Sherlock Holmes: A Game of Shadows understands one thing well: There are few joys as great in life as having a good enemy. Chess players know it well. The clock ticks. The sweat forms on the brow. The mind racks itself, drained and strained. Mano-a-mano, tête-à-tête, blow for blow, two men go in — and one comes out. No, we can’t all get along. A man is known by his friends, but he is remembered by, and for, his enemies. Where would Batman be without the Joker? Superman without Lex Luthor? Professor X without Magneto? There’s something aristocratic about it — that one man must be subservient to another — but the greatest villains are those who could have been the greatest of heroes. They remind us of the choices our heroes make that made them other than the villain. Economics may be the study of choices, but drama is its portrayal.
Which brings us to Sherlock Holmes and Professor Moriarty. Robert Downey Jr.’s Holmes is a role Downey was born to play, as he established in the first film. The manic, brilliant, drug-addled Holmes is well captured by the manic, brilliant, formerly drug-addled Downey. Jude Law’s loyal yet prickly Watson is a nice contrast to Holmes’s absent-mindedness. Holmes’s disguises, playful and comedic, are perhaps too much so, but it is clear that Downey loves playing dress-up — though we could have done without Holmes in drag. Holmes’s archenemy, Professor Moriarty, is well played by Jared Harris of Mad Men fame. In both characters, we see the look of recognition of a peer and the longing that a genius’s soul has for a counterpart — even a malevolent one.
In this portrait, director Guy Ritchie pays a fitting tribute to Sir Arthur Conan Doyle. “Mediocrity knows nothing higher than itself; but talent instantly recognizes genius,” Doyle wrote in “The Valley of Fear.” And Holmes — who at first appears mad — instantly recognizes the mad genius of Moriarty. He is immediately shocked, as he is intrigued, by the intricacies of Moriarty’s machinations. Moriarty is, we’re told, “the Napoleon of crime,” plotting from behind his professorial chair at a prestigious university. (Tenure sure has its perks.) By day lecturing on physics and math, by night planning world domination, Moriarty is intensely preparing a formula for upsetting Europe’s balance of power. Still, the professor has time to play mental — and later actual — chess with Holmes as he contemplates assassination, murder, and world war. This sounds implausible, and it is to Ritchie’s credit that the scenes between Moriarty and Holmes (and Sarah Greenwood’s production design of period England) are almost enough to save his film from formulaic conventionalism.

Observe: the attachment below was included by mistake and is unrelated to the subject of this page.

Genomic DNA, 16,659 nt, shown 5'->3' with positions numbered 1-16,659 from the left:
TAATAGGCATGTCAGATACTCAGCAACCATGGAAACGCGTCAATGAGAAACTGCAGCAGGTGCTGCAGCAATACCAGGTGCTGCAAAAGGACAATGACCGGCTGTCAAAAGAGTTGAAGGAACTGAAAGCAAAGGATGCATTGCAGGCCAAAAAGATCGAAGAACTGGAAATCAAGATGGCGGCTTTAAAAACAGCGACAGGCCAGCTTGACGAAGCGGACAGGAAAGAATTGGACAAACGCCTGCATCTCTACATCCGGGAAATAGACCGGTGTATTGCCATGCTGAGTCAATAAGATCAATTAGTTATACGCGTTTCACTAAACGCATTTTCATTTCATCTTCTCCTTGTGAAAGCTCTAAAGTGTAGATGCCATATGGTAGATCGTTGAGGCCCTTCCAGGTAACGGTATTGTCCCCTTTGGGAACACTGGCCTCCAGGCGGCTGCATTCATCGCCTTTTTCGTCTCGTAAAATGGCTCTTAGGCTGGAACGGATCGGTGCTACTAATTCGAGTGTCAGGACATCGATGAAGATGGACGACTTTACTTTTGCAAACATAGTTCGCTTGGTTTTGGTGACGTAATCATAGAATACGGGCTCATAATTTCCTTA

Alas, Ritchie goes a trope too far by having Moriarty do it all for a buck. In a tired story line you have seen or heard many times before, Moriarty is hoping to make money off Europe’s descent into chaos and mechanized slaughter. It’s capitalism, not a love of crime, that sets him in motion, and even his capitalism is based not on evil genius but on keen insight that a war is coming anyway and he might as well profit. A profiteer he may well be, but the sinister element is missing.
In so doing, Ritchie cheapens Moriarty’s evil. The specter of mass killing hangs over the film for a moment, only to be banished by the awesome power of mechanized Europe. This wouldn’t be bad if it were more fully explored. Holmes and Watson note the coming of the automobile, but only dimly notice the tanks, machine guns, and modern cannon, all of which make their deafening debut.
Not sure if it is a comedy or a drama, A Game of Shadows takes you along on Holmes and Watson’s romp through pre–World War I Europe. Along the way, they meet a gypsy who is brought along for God knows what reason, and the three of them bounce around from Victorian England to Paris to Germany and back to Switzerland. There are anarchists and nationalists and gypsies and bombs, with bad accents thrown in to keep reminding us we’re in turn-of-the-century Europe. Naturally, there are central-casting Prussians, who under Hollywood rules can be shot for the simple reason that the Germans, emasculated by their own history, sort of feel like they deserve it and therefore won’t complain. We get ballroom and battle scenes and a tad bit of diplomatic gamesmanship.
This is all a sideshow, which is a pity because it takes up most of the movie. It would have been far more fun and far more interesting to return to the old Moriarty and Holmes of Doyle’s beautiful series. Theirs was a real game and a deadly one, played for love of the game. Moriarty kills because he can and because he leaves no loose ends. So evil is Moriarty, and so clever, that he is almost too powerful even for Holmes — “the most perfect reasoning and observing machine that the world has seen,” as Watson describes him. Doyle’s Holmes knew well the danger Moriarty presented. “If I were assured of your eventual destruction I would, in the interests of the public, cheerfully accept my own,” he told him in “The Final Problem.” Holmes knows what Moriarty is, just as he knows who he is.
Holmes, who loves the public interest, never loses his ethical focus in Doyle’s work. He knows that “all great criminals have a complex mind,” and so submits his own mind to the pursuit of something far more worthy: justice. “I am not the law, but I represent justice so far as my feeble powers go,” he explains in one story. Ritchie’s Sherlock Holmes: A Game of Shadows, for all its $125 million budget, isn’t sure of its focus at all. Maybe the sure-to-follow sequel will set it on the right path.
— Charles C. Johnson is a writer based in Los Angeles and author of a forthcoming biography of Calvin Coolidge. You may email him at firstname.lastname@example.org.